You could also deduce that from just the "Du spiser" and the following "æblet" with a barely audible "t" that it would have to be with the "t" because it doesn't make sense to say "You eat/are eating apple."
but maybe it could be "you eat/are eating [a/an] apple" where the native language coming from does not have an indefinite article...of course for speakers of native languages that have the indefinite article, i agree with your sense-making. what do you think?
Yes, the pronunciation is good here, typical Danish (and hence difficult). To make mgeisler's point about the "t" sound like a "d" even more difficult, it's a soft "d", a sound dreaded by learners of Danish as it is so hard to pronounce.
No, I can't hear it, no matter how many times I listen. If it is "soft", it is "soft" to the point of actually not being there, seriously. If I would have to guess whether the "soft" t has been pronounced before or after "æble", I would put my money (and lose it) on the "before" option, as there is a possibility, that -t- has disappeared between spiser and æble.... But at the end... No, no, no, I can't hear it.... This phonetic reduction in Danish is even worse than the one in French!
The computer voice is pretty good here: the "t" is very soft in spoken Danish (in this word). I would actually say that it sounds almost like a "d", but that also depends on regional dialects.
Should "You will eat the apple" work? In the tips in notes, it is said that "Jeg spiser means all of the following: 'I eat,' 'I am eating,' and 'I will eat.'"
I tried using the "will eat" and was marked wrong for it.
I have learned a bit of German and that really helps me with the pronunciation and vocabulary - there's a lot in common. Danish grammar is actually simpler, to me. Try learning a little German though - you'll find parallels between English and German (because English is a Germanic language) to help you learn German, and you'll then find heaps of parallels between German and Danish. It doesn't even need to be a lot of German. Just a basic foundation. All of this will seem less random.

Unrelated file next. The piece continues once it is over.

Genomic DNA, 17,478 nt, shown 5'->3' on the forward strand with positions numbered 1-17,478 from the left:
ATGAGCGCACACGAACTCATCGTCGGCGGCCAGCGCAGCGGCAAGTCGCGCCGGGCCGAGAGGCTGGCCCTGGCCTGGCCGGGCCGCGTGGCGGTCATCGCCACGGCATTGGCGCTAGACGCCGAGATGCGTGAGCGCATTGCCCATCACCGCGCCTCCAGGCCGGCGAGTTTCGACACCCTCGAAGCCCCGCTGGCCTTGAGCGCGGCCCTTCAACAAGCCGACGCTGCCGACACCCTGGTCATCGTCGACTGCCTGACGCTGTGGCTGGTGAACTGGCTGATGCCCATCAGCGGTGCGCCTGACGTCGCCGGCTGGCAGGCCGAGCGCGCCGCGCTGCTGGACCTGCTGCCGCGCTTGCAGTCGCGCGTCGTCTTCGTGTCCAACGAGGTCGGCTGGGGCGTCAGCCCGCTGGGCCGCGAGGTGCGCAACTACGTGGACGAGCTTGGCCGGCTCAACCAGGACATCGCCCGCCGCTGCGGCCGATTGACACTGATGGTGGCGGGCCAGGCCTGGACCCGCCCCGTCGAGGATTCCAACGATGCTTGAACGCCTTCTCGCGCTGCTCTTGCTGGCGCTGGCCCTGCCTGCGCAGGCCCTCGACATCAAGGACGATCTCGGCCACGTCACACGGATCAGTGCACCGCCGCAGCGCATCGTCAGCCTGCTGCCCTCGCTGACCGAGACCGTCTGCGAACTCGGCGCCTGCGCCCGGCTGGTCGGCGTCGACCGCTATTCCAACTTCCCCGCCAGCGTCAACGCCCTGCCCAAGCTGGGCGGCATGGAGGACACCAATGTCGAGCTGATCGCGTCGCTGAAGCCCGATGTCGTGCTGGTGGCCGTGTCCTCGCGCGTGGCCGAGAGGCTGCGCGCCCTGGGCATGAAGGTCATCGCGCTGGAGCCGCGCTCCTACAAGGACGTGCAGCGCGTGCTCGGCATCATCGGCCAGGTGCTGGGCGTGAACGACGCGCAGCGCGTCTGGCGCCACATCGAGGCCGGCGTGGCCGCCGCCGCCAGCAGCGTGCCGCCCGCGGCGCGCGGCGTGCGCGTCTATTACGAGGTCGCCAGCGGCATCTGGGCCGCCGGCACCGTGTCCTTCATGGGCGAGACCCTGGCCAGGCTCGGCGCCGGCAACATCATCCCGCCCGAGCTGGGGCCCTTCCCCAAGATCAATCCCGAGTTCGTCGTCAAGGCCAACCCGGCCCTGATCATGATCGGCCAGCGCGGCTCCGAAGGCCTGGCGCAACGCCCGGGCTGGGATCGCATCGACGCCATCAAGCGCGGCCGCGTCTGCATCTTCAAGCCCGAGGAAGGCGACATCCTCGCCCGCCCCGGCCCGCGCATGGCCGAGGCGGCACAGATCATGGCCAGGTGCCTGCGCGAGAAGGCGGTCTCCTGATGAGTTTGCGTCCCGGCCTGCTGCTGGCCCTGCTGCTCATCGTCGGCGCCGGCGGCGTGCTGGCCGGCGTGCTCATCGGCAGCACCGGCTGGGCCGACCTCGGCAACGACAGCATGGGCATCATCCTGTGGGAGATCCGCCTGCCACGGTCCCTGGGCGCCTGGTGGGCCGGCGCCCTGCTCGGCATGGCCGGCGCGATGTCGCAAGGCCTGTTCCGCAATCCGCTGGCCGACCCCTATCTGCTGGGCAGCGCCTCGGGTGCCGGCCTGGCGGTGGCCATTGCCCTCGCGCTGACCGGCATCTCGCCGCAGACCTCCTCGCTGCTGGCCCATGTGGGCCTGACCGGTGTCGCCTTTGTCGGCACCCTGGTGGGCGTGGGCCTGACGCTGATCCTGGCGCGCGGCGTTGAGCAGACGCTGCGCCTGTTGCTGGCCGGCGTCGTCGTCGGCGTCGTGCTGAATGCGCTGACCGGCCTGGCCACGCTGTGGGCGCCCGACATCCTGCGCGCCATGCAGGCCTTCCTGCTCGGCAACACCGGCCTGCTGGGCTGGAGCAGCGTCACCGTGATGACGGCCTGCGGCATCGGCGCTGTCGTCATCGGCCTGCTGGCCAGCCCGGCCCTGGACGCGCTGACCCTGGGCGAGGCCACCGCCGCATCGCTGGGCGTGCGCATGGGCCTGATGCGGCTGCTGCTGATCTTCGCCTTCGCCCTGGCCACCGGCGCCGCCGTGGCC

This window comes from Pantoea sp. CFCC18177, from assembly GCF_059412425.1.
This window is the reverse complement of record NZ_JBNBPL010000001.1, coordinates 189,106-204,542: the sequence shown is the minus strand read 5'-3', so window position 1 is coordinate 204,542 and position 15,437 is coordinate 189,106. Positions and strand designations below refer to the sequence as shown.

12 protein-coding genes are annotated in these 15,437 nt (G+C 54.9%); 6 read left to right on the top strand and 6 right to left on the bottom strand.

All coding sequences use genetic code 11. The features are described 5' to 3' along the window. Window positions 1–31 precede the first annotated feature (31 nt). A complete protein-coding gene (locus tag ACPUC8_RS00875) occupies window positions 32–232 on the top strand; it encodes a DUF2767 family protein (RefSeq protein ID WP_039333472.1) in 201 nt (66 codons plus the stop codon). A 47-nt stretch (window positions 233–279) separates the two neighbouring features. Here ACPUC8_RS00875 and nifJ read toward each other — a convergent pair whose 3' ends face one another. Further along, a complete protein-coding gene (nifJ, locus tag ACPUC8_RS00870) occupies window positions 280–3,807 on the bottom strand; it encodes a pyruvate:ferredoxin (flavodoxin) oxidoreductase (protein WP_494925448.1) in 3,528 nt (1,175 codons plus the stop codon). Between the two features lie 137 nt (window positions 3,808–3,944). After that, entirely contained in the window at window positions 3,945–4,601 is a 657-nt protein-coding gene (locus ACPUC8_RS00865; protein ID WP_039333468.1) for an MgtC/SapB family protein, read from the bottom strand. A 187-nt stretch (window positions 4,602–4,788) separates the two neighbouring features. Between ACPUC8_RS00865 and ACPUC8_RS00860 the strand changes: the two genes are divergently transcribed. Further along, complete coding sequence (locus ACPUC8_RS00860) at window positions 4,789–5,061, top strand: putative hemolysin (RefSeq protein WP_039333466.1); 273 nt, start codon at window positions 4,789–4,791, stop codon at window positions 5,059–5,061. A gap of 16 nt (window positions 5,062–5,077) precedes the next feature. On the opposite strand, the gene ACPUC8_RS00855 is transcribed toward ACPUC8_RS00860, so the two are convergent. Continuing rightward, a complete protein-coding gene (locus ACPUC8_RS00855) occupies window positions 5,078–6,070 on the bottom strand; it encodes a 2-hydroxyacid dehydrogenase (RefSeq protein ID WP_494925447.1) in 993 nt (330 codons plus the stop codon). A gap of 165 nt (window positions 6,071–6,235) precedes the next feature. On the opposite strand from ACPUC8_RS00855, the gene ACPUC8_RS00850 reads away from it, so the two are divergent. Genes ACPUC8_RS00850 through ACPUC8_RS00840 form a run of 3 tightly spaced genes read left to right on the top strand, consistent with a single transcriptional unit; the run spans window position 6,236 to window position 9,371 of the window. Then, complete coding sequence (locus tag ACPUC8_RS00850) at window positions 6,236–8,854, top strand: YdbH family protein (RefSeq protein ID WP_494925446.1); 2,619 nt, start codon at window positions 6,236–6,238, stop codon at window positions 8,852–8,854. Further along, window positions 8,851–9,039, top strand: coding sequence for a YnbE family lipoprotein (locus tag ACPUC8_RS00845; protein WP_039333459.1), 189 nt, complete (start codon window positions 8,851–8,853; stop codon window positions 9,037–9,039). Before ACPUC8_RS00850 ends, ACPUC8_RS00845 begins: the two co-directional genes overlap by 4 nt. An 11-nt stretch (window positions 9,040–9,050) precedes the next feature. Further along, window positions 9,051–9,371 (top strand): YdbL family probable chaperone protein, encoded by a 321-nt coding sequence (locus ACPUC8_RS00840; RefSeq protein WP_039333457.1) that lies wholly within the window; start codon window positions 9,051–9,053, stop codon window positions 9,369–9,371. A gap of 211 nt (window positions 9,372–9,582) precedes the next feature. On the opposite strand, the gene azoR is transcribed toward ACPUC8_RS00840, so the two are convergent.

It is a bit difficult. Though I am having a better time with it than I did Spanish.
Yes, that is the general rule for forming the definitive: "et æble -> æblet" ("an apple -> the apple") and "en mand -> manden" ("a man -> the man").
Hi, I wrote "you are eating apple" it said wrong ! there's no "den" in the sentence "du spiser æblet" But how come the translated sentence has "the" ?
Because of the ending -et from æblet. It is similar with en mand and manden: et æble turns into æblet.
"An apple" would use the indefinite article in Danish and so it would be "Du spiser et æble", here it uses the definite suffix (æblet) making it "the apple"
i put æbler and it still said it was correct please help me on the difference between æblet and æbler